Snoring is considered an annoying social problem that irritates bed partners and family members. But there's more to this sleep disorder that affects nearly half the adult population.
Why do people snore in their sleep? Snoring is the sound that results when breathing is obstructed. Some factors that lead to snoring include poor muscle tone, a long soft palate, and bulky tongue muscle tissue. Snoring might also be a warning sign that you're suffering from a condition that interferes with your breathing during sleep. Such conditions include nasal polyps, sinus infections, or a deviated septum.
Poor muscle tone causes partial collapse of the palate and tongue while you sleep, reducing the size of the breathing passage. That causes the palate to vibrate as you struggle to pull the air through the restricted route. While it's easy to dismiss it as a bothersome habit, snoring can be a sign of a severe medical condition known as Obstructive Sleep Apnea (OSA).
Obstructive Sleep Apnea (OSA)
Affecting 15% of the people who snore, OSA is a serious medical condition characterized by unnecessary pauses in breathing while you sleep. Obstructive sleep apnea is loud snoring interrupted by multiple pauses and loud gasps. People suffering from sleep apnea have numerous breathing interruptions throughout their sleep. They can have as many as 20 to 30 breaks in breathing every hour as the upper airway collapses.
The frequent narrowing of the airway reduces the amount of air flowing into the lungs. As a result, the oxygen levels in your blood drop, causing your brain to jolt you from a deep sleep, so you can take a breath.
That's the equivalent of having someone shake you awake every few minutes throughout the night while you sleep. It causes a surge of adrenaline in the body in addition to causing your cardiovascular system to work harder.
Sleep apnea denies you a chance to enjoy deep, restful sleep, and it may have a lasting negative health impact on your health.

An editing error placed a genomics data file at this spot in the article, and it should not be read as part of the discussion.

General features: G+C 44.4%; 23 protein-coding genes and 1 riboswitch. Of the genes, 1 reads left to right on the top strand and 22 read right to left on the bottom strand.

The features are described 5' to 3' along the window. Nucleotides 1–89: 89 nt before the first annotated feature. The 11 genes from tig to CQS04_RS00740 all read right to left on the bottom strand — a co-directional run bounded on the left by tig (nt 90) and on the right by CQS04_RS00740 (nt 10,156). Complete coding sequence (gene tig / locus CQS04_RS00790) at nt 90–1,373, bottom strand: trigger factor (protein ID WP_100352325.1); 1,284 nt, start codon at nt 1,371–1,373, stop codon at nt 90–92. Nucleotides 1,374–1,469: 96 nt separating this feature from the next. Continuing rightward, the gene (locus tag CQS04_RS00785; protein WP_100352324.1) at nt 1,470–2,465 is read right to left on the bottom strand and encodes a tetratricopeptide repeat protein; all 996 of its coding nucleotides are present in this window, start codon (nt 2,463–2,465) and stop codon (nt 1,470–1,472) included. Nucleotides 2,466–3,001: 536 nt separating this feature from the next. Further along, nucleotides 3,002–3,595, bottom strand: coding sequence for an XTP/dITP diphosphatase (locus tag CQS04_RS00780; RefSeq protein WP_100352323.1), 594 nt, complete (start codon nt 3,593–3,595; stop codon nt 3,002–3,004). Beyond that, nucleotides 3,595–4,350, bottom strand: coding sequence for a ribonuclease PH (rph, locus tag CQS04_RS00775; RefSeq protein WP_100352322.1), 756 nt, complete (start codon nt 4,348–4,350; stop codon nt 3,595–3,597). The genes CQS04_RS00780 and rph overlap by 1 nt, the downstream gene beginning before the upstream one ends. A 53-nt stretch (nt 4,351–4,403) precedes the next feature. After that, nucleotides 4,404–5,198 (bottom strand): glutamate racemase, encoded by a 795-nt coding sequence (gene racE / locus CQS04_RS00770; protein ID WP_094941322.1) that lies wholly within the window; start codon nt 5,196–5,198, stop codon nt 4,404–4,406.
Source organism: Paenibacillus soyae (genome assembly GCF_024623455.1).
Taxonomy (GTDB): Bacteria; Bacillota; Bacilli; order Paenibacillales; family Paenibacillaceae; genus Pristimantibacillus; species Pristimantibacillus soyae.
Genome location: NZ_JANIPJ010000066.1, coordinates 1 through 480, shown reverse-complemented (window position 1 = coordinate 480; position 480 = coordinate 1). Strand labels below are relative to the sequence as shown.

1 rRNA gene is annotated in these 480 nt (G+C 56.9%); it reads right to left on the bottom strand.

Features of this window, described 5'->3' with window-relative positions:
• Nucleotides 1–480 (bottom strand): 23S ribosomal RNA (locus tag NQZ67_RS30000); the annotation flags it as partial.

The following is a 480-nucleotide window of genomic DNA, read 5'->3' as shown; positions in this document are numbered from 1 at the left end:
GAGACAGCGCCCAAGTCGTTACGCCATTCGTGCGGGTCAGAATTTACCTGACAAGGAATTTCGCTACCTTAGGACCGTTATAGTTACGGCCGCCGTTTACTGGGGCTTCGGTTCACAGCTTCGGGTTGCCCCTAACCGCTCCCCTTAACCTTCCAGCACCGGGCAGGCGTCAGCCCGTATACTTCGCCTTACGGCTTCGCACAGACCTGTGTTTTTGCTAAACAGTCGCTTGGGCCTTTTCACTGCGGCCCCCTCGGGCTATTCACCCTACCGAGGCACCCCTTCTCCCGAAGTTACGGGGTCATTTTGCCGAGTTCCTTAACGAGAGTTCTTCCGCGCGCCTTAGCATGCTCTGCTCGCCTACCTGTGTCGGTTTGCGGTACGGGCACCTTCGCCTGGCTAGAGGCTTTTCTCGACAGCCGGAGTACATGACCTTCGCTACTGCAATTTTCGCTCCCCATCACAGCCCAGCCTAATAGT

If you experience any of these symptoms, it's advisable to consult an ENT specialist immediately.
Signs and Symptoms of OSA
Pauses in your breathing during sleep
Jolting awake while choking or gasping for air
Waking up with a sore throat or a dry mouth
Unexplained fatigue and daytime sleepiness
Waking up with a headache
Frequent bathroom breaks during the night
Depression, mood changes, irritability, and loss of productivity
Cardiovascular problems such as high blood pressure and stroke
Diagnosing Obstructive Sleep Apnea
Your bed partner or family members are likely to bring the symptoms to your attention. Consulting an ENT specialist is the best way to ascertain if you're suffering from sleep apnea.
During your office visit, your ENT physician will perform a physical exam and take your medical history. They will ask questions about your sleeping habits and how you function during the day. You'll be required to fill out a questionnaire for risk stratification. Be sure to provide accurate information to help the doctor classify you correctly for treatment.
The physician will also check your nose, mouth, and throat to establish the area and cause of obstruction. If your symptoms are severe, the doctor may order a sleep recording. You may perform such a recording at a sleep lab or at home. Doctors use three categories to rate sleep apnea — mild, moderate, and severe.
Causes of Obstructive Sleep Apnea
Partial obstruction in the upper air passage leads to the noisy sounds that characterize snoring during sleep. The upper airway includes the nose and where the soft palate and uvula meet the tongue and upper throat. Snoring happens when these collapsible structures strike against each other and vibrate as the air is forced between them.